Tag: book reviews


Review – Spaceman

Posted 3 July, 2017 by Nikki in Reviews / 0 Comments

Cover of Spaceman by Mike MassiminoSpaceman, Mike Massimino

I blame (or credit) my mother entirely with my interest in space and astronauts. I’m not the exploring type myself, but I love reading about those who have, and their unique experiences. Mike Massimino puts himself across as a fairly ordinary guy, from a fairly uninspiring background, who made good in the end despite not being the smartest, best prepared, most qualified, etc. Obviously, given the source, one has to keep a grain or two of salt in the mix to counter both self-deprecation and potential self-aggrandization, but mostly Massimino struck me as a straightforward sort of guy.

I actually found some parts of the story extremely touching. The thing that gets me about NASA and like ventures is the sense of family — the way the astronauts are there for each other and one another’s families. That’s definitely in evidence here, not just in Massimino’s accounts of his training and working life, but also in terms of his private life. His father’s cancer is treated with help from NASA people, and from the sound of it, half the staff contributed in terms of giving blood, platelets, etc. That section is rather touching.

Technical this memoir is not. There are a few bits of interest about Massimino’s training and adaptation to zero-G, etc, but mostly it’s about the path he took to get there — trying to correct his vision with lenses, dealing with classes he didn’t understand, etc. Which is not to say it’s not interesting, it’s just not popular science; it’s definitely a memoir.

Rating: 3/5

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Review – The Hate U Give

Posted 2 July, 2017 by Nikki in Reviews / 4 Comments

Cover of The Hate U Give by Angie ThomasThe Hate U Give, Angie Thomas

I wasn’t sure if I’d like this one; contemporaries are often not really my thing, and it did seem a bit long and daunting. But everyone gave it such good reviews, and it really is topical — a window into a world I don’t really get, being British and honestly fairly sheltered. Sometimes it felt a little unbelievable because of that — so many shootings? Gangs? The danger that seemed to hover around Starr’s life all the time? I mean, I know about it in theory; I’ve followed the trials surrounding the deaths of Philando Castile, Trayvon Martin, Michael Brown… But it still seems so far away and weird to me.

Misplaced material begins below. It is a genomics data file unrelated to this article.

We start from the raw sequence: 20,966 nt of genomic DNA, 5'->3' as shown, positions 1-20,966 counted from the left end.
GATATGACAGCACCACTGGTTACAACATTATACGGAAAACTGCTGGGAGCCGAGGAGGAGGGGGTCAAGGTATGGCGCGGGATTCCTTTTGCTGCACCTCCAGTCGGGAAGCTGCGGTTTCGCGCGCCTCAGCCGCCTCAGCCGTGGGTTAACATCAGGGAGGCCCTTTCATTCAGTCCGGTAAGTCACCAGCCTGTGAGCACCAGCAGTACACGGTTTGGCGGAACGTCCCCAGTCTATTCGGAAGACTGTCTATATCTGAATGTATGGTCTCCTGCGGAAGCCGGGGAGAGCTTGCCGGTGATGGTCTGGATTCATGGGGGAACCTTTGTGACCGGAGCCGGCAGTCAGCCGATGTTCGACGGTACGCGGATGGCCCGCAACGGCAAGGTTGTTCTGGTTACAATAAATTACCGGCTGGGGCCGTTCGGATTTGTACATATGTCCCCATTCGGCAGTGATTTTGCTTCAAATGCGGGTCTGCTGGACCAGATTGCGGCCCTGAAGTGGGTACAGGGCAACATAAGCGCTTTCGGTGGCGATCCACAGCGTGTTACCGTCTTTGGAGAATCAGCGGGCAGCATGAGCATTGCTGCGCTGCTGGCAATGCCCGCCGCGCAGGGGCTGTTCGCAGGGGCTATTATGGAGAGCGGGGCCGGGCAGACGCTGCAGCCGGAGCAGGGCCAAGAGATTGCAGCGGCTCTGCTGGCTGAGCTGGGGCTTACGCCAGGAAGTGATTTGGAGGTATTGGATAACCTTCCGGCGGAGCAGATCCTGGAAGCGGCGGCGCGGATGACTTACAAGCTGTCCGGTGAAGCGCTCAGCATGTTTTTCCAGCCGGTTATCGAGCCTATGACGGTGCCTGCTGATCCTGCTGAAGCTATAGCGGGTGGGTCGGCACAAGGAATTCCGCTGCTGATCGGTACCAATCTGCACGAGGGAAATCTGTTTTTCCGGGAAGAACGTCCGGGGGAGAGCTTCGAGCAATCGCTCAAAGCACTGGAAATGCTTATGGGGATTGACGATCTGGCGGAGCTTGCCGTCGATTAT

Actually, I’d like a British-Muslim version of this book, in the sense of one which explores that community and how it interacts with our police, etc. Not just the ones who went to a private school like me, but less privileged ones. It’d probably be eye-opening.

I liked that this book was fairly even-handed; although the cop who shoots Starr’s friend is obviously not the good guy, there are good cops as well, including Starr’s uncle, who part raised her before her dad got out of prison. I don’t quite get the people complaining this is completely anti-police; it’s not. It’s anti-the-system, the one in which police can get away with things like this — like shooting a brown kid on a traffic stop because he reached into the car slightly and his hairbrush looked like a gun.

I also enjoyed Starr’s family; not always perfect, with her dad having been to prison and her parents arguing — but always there for her. It explores their family dynamics, including Starr’s half-brother and his siblings, in a way which allows for them to be flawed while denying that they’re dysfunctional in the way some people see black families.

I’ve seen people complain, too, about Starr’s sense of drama. Come on, she’s a teenager. And while Hailey is a bit… overdone — you could predict what came out of her mouth because it was all of the stereotypes of people saying ‘I’m not racist, but…’ — she’s still realistic in that, well, I think we all know someone who acts like that. Who leans on stereotypes and then claims she can’t be racist because she has a black friend.